Mark Houlahan
Tech Editor, Mustang Monthly
June 15, 2006

The adage "too much power is just enough" can be attributed to just about any go-fast classic Ford with enough power to go sideways in every gear and melt the tires down to the cords, but there's never been a Ford-powered car that lived up to those words more than the 427-powered Cobra.

A car from which legends-as well as songs and even comedy routines-have been made, the big-block-powered, aluminum-bodied car simply called the "427" was, and still is, a sight to behold. With its long-hood, short-deck look (sound familiar?) and the brutish torque of Ford's FE engine, the 427 became a hit on racetracks everywhere.

Street versions were not so revered at the time, however, with their lack of creature comforts, hot driver compartments, high price tag, and other attributes that kept their street numbers at just 260 units built. The 427-powered Cobra-with its unique shape, power, and sound-has been lusted after by many gearheads, no matter their corporate affiliation. As years go by, the car's ultra-low numbers have done one thing-kept the ability to actually own one out of reach of so many people who hold the car close to their collective automotive hearts.

The Factory Five Racing Tour
Right off the showroom floor is FFR's 38,000 square feet of manufacturing and R&D. On the racks are Mk III Roadsters in various phases of completion. As orders are filled, these kits are taken down, given their options, and prepared for shipping. There have been times when the manufacturing floor was so full of kits, you couldn't move. Dave Smith tells us they ship approximately 15-20 Roadsters per week to customers.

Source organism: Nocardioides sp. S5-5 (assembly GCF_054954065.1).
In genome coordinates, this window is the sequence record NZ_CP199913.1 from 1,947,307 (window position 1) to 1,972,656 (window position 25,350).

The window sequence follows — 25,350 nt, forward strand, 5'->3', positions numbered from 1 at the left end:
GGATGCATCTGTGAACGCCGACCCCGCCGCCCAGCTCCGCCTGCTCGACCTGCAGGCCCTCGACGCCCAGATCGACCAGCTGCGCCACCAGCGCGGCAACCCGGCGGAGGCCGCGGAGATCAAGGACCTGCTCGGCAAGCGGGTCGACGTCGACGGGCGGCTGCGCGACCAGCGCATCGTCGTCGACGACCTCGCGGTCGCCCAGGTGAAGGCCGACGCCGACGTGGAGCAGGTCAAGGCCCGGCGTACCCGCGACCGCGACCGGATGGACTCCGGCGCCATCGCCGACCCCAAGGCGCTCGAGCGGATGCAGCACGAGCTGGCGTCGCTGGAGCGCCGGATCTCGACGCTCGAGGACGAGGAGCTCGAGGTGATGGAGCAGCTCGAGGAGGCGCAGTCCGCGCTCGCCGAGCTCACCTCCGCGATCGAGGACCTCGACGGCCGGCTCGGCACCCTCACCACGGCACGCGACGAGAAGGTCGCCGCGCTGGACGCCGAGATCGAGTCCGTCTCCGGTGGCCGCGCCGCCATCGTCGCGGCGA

Something happened, though, in the decades after the original car was built. It was the kit-car market. Seemingly overnight, companies were popping up and offering fiberglass bodies of classic car shapes for people to purchase and fit to another chassis-usually that of a Volkswagen Beetle. Workmanship was poor, customer service was insufficient (if the company was even able to stay in business), and the "rebodies," as they were called, certainly didn't have the power or sound of the original car the body was molded after. Can you say 45hp Ferrari? The bodies often looked contorted because they were reconfigured to fit the VW wheelbase. All this did nothing for the replica car movement but give it a black eye. Sales fell, companies failed or reorganized under another name, and whenever a car enthusiast heard the term kit car, they shied away. But change was coming.

Enter Mark and David Smith-two brothers who were fans of the original 427 but not fans of the kit car market. In 1995, they started Factory Five Racing (FFR) with their small team of engineers in a shop in Wareham, Massachusetts. Their concept was to build a steel-tube frame akin to the original-only better-that used the suspension and drivetrain of the popular Fox-body 5.0 Mustang ('79-'93), and top it off with a true-to-scale body.